The modern CIO must act like a professional chameleon, changing their form and their IT function to suit the fast-changing business environment.
Analyst Garter suggests CIOs are fully aware that they will need to change in order to succeed in digital business, with 75 per cent of IT leaders saying they will need to adapt their style and skills during the next three years. The analyst talks of the need for executives to adopt a bi-modal stance to IT.
Modern CIOs, suggests Gartner, first need a rock solid and efficient IT operation that, second, frees up time and resources for innovation. So, does the idea of a bi-modal CIO resonate with IT leaders and how can technology chiefs change their style to suit business need?
Does bi-modal IT resonate with CIOs?
Former CIO and digital advisor Ian Cohen says the keys to success in the digital age, such as understanding product management, behaviour, and sentiment, often have very little to do with the traditional view of enterprise IT. In fact, Cohen says the oft-used description of a bi-modal IT is nonsense.
"I still hear people talking about the need to manage both the back and the front office as if they are two separate things and are all you need to consider," he says. "If you understand the power of technology, you'll know that IT has always been multi-modal. The best CIOs already have responsibility for a broad range of digital transformation projects as part of their portfolio of management skills."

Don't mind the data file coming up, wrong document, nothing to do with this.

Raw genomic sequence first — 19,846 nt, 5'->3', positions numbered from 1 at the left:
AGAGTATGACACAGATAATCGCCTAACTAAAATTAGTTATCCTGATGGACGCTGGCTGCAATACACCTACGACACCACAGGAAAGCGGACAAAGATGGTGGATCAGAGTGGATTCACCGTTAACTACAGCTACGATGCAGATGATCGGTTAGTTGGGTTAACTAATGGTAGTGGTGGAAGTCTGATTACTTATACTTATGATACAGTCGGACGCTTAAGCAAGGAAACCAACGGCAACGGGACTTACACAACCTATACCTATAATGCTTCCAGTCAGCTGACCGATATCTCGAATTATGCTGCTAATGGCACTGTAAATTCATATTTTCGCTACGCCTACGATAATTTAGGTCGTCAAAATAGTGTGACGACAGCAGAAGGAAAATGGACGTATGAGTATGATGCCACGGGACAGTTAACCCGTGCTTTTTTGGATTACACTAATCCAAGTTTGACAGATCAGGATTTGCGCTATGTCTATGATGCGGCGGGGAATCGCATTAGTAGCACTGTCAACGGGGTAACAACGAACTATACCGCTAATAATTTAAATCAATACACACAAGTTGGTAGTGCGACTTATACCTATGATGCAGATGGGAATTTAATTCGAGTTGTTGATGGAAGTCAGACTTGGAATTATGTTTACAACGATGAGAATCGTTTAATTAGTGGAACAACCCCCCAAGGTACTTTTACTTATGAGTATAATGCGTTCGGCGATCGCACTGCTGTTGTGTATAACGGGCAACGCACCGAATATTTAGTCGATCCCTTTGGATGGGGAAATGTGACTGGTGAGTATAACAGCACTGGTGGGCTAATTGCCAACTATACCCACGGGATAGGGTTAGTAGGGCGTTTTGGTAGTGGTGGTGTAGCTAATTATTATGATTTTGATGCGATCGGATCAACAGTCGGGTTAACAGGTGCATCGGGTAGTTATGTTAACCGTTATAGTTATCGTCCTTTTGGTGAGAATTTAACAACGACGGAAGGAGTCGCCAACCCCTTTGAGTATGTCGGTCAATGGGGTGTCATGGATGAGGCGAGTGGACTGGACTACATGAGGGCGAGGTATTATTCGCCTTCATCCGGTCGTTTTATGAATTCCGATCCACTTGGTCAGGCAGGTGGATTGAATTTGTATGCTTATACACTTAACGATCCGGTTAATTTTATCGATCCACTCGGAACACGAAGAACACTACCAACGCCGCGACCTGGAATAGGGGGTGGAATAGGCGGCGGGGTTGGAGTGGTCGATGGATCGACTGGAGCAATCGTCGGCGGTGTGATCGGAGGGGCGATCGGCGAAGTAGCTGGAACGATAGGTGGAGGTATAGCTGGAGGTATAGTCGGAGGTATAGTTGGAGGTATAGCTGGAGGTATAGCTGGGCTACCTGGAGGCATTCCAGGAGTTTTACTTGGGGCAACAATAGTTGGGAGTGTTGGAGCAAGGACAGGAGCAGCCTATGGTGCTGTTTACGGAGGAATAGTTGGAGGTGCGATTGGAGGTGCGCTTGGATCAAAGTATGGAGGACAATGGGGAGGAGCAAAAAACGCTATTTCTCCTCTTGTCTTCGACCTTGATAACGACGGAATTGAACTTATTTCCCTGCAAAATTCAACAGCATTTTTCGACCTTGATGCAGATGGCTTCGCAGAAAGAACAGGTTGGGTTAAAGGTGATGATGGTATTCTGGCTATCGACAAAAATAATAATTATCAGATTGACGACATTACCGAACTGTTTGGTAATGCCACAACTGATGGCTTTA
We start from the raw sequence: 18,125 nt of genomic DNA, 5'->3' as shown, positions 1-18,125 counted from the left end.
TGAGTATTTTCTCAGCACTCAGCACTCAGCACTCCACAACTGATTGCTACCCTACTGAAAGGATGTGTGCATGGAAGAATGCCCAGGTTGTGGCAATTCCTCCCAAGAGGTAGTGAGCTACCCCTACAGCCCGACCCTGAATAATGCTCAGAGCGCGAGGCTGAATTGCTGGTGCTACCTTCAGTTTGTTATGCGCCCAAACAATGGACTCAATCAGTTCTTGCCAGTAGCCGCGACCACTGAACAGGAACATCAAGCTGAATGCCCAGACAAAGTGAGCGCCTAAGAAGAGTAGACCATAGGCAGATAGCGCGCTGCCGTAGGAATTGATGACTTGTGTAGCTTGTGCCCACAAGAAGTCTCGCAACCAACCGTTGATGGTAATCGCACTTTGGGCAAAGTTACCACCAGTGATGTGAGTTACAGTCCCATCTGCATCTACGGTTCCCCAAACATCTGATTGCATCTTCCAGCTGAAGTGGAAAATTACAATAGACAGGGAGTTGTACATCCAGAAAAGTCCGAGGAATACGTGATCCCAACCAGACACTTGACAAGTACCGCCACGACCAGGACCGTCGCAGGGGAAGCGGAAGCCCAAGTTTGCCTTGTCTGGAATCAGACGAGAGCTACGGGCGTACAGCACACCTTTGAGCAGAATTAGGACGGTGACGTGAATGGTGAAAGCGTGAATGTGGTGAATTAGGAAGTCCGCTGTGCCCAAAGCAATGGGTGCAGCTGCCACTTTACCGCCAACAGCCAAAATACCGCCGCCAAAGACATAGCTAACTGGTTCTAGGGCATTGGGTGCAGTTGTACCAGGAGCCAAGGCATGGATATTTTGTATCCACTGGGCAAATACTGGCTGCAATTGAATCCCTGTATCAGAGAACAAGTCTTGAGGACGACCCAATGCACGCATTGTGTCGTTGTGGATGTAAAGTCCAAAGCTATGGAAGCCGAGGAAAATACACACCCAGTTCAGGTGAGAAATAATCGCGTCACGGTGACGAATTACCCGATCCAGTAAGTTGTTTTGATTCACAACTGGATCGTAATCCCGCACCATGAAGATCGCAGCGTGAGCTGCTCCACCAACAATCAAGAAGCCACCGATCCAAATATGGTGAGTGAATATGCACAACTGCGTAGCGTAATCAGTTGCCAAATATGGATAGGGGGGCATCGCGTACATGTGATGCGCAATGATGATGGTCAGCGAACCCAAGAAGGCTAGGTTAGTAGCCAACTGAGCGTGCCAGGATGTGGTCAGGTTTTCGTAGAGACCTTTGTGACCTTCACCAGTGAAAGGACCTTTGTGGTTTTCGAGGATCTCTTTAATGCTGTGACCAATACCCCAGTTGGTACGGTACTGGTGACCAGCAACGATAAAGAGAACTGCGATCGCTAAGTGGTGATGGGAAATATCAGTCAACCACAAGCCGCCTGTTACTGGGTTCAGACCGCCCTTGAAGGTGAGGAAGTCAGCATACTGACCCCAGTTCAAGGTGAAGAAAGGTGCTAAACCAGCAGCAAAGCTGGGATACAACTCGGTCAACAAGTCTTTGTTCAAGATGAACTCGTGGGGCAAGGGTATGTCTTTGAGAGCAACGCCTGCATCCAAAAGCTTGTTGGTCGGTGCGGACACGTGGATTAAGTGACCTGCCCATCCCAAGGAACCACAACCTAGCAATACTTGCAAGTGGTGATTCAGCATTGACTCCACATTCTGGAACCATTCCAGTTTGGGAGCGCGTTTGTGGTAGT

Gartner says as many as 89 per cent of CIOs believe that the digital world is creating new types and levels of risk for their business. What is, perhaps, more surprising is that 11 per cent of CIOs do not recognise the change. For such IT leaders, a wake up call is surely required. And as Cohen suggests, that moment could be fast approaching.
"If you don't have that focus, there's a big risk that you won't be a CIO for much longer," he says. "Ultimately, digital needs to be everyone's responsibility - no single executive can own the digital agenda. But someone has to be the catalyst for transformation and the best CIOs are agents of change. It's not about being bi-modal, it about your organisation - and the technology that enables and supports business - being multi-modal."
Research suggests technology chiefs do understand the importance of responsiveness. Consultant Deloitte reports that more than two fifths (41 per cent) of executives recognise the importance of an agile delivery model to mature IT organisations. There is, however, confusion about how this state might be reached -- and Tullow Oil CIO Andrew Marks is another executive who believes the phrase bi-modal IT is nonsense.
"There's a lot of talk about the evolution of the CIO role, but technology management is, and always has been, multi-speed," he says. "While IT leadership does change over time, it's impossible to say how the position will change in the future or how many years it might take to reach the next stage of leadership."